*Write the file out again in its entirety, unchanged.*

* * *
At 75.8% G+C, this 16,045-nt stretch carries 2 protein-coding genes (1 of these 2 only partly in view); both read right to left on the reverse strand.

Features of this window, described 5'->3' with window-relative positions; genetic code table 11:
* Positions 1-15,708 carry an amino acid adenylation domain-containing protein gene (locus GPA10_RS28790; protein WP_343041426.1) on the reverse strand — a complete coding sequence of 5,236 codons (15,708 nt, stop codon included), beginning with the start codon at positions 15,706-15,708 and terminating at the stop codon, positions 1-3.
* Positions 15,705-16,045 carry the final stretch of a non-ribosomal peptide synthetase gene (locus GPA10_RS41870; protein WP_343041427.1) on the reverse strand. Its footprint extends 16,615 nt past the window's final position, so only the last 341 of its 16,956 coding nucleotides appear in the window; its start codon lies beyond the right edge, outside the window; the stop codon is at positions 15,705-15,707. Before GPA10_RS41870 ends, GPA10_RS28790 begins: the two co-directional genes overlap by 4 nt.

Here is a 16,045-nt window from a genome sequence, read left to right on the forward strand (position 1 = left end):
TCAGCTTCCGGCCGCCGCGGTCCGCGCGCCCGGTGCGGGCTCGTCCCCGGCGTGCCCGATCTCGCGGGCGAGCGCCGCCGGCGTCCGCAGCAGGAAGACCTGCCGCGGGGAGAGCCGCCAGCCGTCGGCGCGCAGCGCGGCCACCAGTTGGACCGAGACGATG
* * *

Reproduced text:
At 75.8% G+C, this 16,045-nt stretch carries 2 protein-coding genes (1 of these 2 only partly in view); both read right to left on the reverse strand.

Features of this window, described 5'->3' with window-relative positions; genetic code table 11:
* Positions 1-15,708 carry an amino acid adenylation domain-containing protein gene (locus GPA10_RS28790; protein WP_343041426.1) on the reverse strand — a complete coding sequence of 5,236 codons (15,708 nt, stop codon included), beginning with the start codon at positions 15,706-15,708 and terminating at the stop codon, positions 1-3.
* Positions 15,705-16,045 carry the final stretch of a non-ribosomal peptide synthetase gene (locus GPA10_RS41870; protein WP_343041427.1) on the reverse strand. Its footprint extends 16,615 nt past the window's final position, so only the last 341 of its 16,956 coding nucleotides appear in the window; its start codon lies beyond the right edge, outside the window; the stop codon is at positions 15,705-15,707. Before GPA10_RS41870 ends, GPA10_RS28790 begins: the two co-directional genes overlap by 4 nt.

Here is a 16,045-nt window from a genome sequence, read left to right on the forward strand (position 1 = left end):
TCAGCTTCCGGCCGCCGCGGTCCGCGCGCCCGGTGCGGGCTCGTCCCCGGCGTGCCCGATCTCGCGGGCGAGCGCCGCCGGCGTCCGCAGCAGGAAGACCTGCCGCGGGGAGAGCCGCCAGCCGTCGGCGCGCAGCGCGGCCACCAGTTGGACCGAGACGATG